I went into our local grocery store the other day and something changed. I really do not like change in Kyiv because it messes up my carefully crafted routine and creates unnecessary stress. The change? The nice, pleasantly plump babushka was no longer helping paying customers with the vegetable & fruit scale. Must be cutbacks or new efficiency measures or she got fired. I seriously doubt the latter because she was skilled but I will miss her and still do. Customer service is not highly valued here, but she did provide high value to me, the foreigner. She made my life easier.
Who knows what management decided, but you are now all on your own when it comes to weighing your purchase and printing your price sticker. This is not really a big deal, although I really do miss that babushka working the scale. The way she quickly weighed and printed without saying a word was stupendous. Anyways, the only challenge is that the vegetables and fruits are in Ukrainian and unfortunately, this store does not use the number system.
I found this out the day the the pleasantly plump babushka was gone. I bought some firm, organic, fine red onions, which are actually sort of purple in color, and headed to the scale only to find myself alone, flying solo. I looked in vain for the faithful, dedicated babushka, but deep down feared the worst. She was forever gone. I emerged from my temporary depression and approached the scale, and being a cross-cultural dude, I figured that I had this, but deep down I felt that the Russian word for onion and Ukrainian word for onion were not the same. It was that feeling of, well, actually nothing. This is simply the way it is.
I returned to the red onion bin to find the Ukrainian word for red onion. Usually the names are there so you can properly type the name into the scale, but on this occasion, no. That would be way too easy for me. I returned to the scale and typed in the Russian word for onion and it was a major fail. Right at that moment, a clerk appeared next to me to rearrange some tomatoes. In Russian, I asked her, “What is the word for red onion is in Ukrainian?” She replied in Ukrainian with a word and I said in Russian, “That is Ukrainian, yes?” I pointed to the scale. That was a big mistake. She told me in Ukrainian that we live in Ukraine so of course we speak and use Ukrainian. I smiled (that is what Americans do) and said in Russian, “Of course we do. Could you please repeat that word for me?”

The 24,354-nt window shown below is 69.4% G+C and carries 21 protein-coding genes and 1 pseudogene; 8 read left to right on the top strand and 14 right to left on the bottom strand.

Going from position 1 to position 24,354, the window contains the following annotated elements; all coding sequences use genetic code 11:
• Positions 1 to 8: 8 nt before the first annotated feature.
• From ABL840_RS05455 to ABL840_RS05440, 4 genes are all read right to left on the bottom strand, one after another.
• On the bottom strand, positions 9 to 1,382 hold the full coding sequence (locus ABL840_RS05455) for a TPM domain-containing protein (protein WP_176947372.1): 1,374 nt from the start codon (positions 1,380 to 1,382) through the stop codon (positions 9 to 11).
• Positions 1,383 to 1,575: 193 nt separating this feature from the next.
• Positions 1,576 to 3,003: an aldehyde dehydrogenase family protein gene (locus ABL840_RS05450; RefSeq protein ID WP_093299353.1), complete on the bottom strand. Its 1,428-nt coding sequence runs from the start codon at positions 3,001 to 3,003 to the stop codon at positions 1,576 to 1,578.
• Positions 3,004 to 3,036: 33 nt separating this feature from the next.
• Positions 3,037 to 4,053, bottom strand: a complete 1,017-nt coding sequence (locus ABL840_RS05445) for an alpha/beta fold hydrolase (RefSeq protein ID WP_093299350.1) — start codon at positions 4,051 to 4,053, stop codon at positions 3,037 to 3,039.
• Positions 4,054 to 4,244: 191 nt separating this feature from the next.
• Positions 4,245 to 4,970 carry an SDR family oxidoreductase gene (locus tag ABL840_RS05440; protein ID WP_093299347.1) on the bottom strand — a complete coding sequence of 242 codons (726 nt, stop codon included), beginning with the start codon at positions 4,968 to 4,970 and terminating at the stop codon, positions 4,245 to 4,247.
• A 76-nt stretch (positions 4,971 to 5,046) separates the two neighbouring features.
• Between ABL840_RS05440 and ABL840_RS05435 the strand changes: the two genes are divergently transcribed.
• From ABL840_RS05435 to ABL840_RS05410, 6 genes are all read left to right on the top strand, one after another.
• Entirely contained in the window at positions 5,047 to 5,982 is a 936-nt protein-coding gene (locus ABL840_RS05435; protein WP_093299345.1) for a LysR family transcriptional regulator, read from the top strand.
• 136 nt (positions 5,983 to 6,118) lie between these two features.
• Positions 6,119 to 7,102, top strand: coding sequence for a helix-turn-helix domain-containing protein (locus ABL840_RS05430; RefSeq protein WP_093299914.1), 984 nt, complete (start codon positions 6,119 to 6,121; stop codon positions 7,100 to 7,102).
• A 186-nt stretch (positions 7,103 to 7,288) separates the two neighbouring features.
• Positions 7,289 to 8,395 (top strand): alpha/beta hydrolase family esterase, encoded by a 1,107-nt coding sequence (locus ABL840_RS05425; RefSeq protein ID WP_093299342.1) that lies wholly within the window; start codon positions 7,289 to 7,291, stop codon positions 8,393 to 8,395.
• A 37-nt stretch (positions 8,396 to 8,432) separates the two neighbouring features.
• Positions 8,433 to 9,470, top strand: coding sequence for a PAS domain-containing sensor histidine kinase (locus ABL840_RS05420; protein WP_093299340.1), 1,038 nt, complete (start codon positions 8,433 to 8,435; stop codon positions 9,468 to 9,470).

She did and then wanted to see if I could spell. It obviously was not her job to really help the idiot customer weigh and print. I pressed the wrong key and she said it again. After the third try, I made some headway and the clerk approved. Later, it finally dawned on me that the Ukrainian word for onion is almost identical the the German word for onion.
I went to get some lemons and waited in line at the scale and looked over the shoulder of the man in front of me. He was typing in the Russian word for his vegetable. Rookie mistake. I told him, “Ukrainian. You need the letter ‘TS’.” After a few seconds, I realized I was dealing with one of those idiot customers who only knows Russian. Where is that pleasantly plump babushka? With the line growing longer, he turned and looked painfully at me and said, “Do you speak English?” Yes I do, and it is your lucky day. I just happen to know the Ukrainian word for onion. Step back and watch this.